LOUIS C.K. (Yuk Yuk’s, 224 Richmond West). Runs to October 8, Thursday-Sunday 8 pm, late shows Friday-Saturday 10:30 pm. $35. 416-967-6431, yukyuks.com. See listing. Rating: NN
Jews, Asians, people with physical and developmental disabilities and gays were all part of Louis C.K.’s performance in Toronto, though few from these demographics were visible in the audience.
The controversial comedian, poking his head out after his moment in the #MeToo spotlight, appeared in the first of seven scheduled performances at Yuk Yuk’s this week where audiences will have their phones locked away in a Yondr pouch and any note-taking is strictly forbidden (so no direct quotes here).
C.K. was greeted by over 250 extremely enthusiastic fans at Yuk Yuk’s on Wednesday night. The audience was approximately 90 per cent white men. Their thunderous laughter would often compete with C.K.’s gags among the things that made myself and the two female journalists in my company uncomfortable.
Full disclosure: I am exactly the kind of fake-woke SJW that people like C.K., Dave Chappelle and most recently Joker director Todd Phillips have been railing against. Our politically correct sensitivities are ruining the opportunities for comedy, they say.
Twitter responded to Phillips’s comments in particular by listing off all the people who don’t resort to punching down to be funny (Phoebe Waller-Bridge, anyone?). Meanwhile an old clip of George Carlin speaking to Larry King went viral. Speaking specifically about Andrew Dice Clay, the late comedian explained why having fun at the expense of marginalized groups is a lazy and dangerous way to appeal to the white men who feel threatened by those groups. Enthusing about comedians who stick it to those in power, Carlin’s words feel as urgent today as when he said it over 30 years ago.
C.K. doesn’t punch up. Instead, the comedian kicked things off at Yuk Yuk’s by leaning into his own victimhood. He lamented that the last time he was in our city he performed at the Air Canada Centre (now called Scotiabank Arena) and described how rough things have been since.
C.K. was exposed for sexual misconduct by five women who told the New York Times that the comedian masturbated in their presence. The comic performed his embarrassment right off the top without actually being apologetic about the sexual misconduct, which he admitted to in 2017.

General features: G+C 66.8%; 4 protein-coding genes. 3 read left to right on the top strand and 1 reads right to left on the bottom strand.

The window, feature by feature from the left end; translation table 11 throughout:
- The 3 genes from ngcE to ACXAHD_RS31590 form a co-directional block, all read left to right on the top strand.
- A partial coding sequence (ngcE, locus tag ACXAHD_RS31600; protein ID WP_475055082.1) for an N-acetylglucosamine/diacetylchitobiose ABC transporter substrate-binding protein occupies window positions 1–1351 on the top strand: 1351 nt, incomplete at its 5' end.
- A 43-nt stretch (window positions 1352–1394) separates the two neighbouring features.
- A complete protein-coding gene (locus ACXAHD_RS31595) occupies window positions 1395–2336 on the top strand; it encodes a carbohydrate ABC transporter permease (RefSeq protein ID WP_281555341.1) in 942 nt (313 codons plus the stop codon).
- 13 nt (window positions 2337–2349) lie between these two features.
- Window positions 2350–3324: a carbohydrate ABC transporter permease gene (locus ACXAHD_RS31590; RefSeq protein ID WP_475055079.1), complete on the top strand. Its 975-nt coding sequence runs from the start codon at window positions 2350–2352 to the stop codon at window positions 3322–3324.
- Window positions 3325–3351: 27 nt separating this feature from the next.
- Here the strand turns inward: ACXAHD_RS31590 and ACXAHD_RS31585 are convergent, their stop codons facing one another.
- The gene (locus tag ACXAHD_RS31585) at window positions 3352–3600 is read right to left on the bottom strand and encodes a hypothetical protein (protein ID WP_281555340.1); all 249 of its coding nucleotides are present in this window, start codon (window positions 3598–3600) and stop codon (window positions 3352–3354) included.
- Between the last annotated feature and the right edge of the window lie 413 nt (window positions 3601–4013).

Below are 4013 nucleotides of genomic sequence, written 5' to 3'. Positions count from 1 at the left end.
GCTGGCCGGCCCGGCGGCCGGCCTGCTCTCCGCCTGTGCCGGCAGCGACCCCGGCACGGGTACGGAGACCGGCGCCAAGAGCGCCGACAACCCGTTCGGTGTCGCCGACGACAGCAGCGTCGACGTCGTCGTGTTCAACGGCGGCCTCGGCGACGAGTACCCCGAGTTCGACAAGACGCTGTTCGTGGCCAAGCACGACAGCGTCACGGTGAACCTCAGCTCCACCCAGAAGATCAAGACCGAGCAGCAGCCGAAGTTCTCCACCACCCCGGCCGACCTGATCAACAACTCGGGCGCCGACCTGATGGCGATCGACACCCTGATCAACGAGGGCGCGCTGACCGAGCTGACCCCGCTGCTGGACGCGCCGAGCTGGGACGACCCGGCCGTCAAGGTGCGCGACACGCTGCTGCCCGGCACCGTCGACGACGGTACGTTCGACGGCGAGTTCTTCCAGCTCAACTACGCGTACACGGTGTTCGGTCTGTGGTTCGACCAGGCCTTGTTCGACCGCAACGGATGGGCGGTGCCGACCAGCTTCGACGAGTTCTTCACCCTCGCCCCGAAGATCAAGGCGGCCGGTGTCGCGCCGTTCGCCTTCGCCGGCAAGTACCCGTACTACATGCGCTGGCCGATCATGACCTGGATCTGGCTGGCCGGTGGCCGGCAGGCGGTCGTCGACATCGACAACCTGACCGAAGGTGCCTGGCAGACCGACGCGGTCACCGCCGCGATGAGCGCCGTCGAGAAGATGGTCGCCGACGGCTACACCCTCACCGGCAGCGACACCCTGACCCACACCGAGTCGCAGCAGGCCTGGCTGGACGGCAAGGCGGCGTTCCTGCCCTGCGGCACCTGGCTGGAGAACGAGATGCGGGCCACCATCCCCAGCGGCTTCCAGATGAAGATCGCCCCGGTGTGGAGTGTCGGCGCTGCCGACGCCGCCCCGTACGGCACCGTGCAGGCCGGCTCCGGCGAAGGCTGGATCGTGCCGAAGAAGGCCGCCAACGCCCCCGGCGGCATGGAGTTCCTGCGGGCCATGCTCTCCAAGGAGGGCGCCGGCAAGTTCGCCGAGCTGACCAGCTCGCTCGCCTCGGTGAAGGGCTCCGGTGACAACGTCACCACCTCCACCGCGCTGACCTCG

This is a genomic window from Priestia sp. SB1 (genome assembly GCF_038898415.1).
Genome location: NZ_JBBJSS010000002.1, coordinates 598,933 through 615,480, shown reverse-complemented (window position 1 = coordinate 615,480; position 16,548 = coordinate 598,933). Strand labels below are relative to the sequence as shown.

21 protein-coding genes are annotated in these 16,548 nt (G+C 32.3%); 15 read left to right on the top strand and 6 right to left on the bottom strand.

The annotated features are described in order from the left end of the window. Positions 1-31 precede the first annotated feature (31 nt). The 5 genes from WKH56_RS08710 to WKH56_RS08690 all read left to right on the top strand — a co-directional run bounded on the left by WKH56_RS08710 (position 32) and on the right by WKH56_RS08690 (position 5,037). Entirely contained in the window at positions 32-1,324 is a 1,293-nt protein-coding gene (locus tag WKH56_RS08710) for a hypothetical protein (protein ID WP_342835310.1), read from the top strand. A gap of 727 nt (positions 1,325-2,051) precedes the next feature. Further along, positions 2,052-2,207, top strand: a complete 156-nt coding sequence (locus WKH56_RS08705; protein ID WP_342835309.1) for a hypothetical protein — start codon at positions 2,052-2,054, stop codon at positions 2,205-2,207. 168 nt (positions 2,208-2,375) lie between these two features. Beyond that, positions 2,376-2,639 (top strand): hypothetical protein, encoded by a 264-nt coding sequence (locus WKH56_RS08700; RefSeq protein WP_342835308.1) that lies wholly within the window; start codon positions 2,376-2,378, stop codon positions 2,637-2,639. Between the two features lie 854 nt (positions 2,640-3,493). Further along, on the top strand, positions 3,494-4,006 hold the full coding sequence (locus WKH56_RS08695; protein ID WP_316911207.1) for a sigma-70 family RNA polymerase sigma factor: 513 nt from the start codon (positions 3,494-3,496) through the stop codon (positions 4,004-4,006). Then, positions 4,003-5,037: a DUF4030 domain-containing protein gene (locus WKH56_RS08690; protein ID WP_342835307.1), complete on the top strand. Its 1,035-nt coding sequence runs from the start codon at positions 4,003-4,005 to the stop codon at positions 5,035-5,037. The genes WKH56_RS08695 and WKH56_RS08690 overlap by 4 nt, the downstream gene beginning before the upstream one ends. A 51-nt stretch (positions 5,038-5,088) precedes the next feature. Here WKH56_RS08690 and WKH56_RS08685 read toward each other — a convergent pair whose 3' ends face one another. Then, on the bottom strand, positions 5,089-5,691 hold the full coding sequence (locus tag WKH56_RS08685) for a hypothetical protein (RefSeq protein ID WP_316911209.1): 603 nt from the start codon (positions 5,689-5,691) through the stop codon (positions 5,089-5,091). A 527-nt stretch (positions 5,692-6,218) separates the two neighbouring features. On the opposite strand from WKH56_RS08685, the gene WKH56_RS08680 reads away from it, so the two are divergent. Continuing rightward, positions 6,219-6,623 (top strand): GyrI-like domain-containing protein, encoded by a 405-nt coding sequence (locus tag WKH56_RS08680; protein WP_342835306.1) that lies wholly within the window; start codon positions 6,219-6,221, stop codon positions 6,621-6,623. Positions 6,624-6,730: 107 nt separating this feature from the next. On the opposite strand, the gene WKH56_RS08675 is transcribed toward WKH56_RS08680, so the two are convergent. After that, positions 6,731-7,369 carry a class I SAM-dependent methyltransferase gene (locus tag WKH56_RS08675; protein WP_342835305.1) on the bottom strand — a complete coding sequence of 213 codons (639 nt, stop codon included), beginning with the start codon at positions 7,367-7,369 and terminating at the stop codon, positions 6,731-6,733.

He described masturbating with an audience as his “thing,” and warned his brethren in the audience about how much it would suck if their “thing” were ever exposed. He then preached what he learned: if you get consent, double-check and even after you get it again, just don’t do it because you can’t be sure with women. His explanation dipped its toes in victim blaming. C.K. also added that his downfall will only continue once his blackface photos come out, a jab at his comrade-in-disgrace Justin Trudeau.
Like Chappelle in Sticks & Stones and Aziz Ansari in Right Now, C.K. seems to be trying to figure out how he can fit in today. Throughout the show, he would dance around controversial fare, probing the limits with the audience to see what he can get away with when discussing gays, Jews, people with disabilities and other minorities without blatantly offending. And with this particular audience, the only time discomfort was made audible was when C.K. had a bit about rescue dogs.
“Oh, that’s what did it,” he said, amused after the audience let out something between an “awww” and a gasp.
C.K. is doubtless a skilled comic. That much we can agree on from a set mixed with fully formed bits and some aimless tangents. I laughed, particularly during jokes involving social dynamics with Parisians and New Yorkers at the dog park competing for whose rescue is the most pathetic.
But then there are those other gags where C.K. puts so much talent and skill to the purpose of justifying controversial material. He has a hilarious take on Catholics who deny that Jesus is Jewish but couples it with a stale bit on Jihadis who believe they’ll get 72 virgins. He had an entire narrative about eating at a sushi restaurant, which set up some flimsy reasoning as to why he should be able to mimic the server’s Asian accent. He told a long story about his daughter’s friend whose Indian parents are very strict. There was absolutely no punchline, only the opportunity for C.K. to put on the heavy accent, and justify its performance because the Indian dad actually sounds like that.
Perhaps the biggest bit, the one that perfectly defines the show, was C.K.’s long explanation about how the word “retarded” went from acceptable terminology to something the wokesters deem offensive, only because people would hurl it like an insult. C.K.’s argument is sound, but the reason he seems to take up that cause is so he can luxuriate in the word.
He must have said it more than 20 times, with different emphases and accents, eliciting a variety of guffaws from the audience. And by the end of the night, that audience gave him a standing ovation.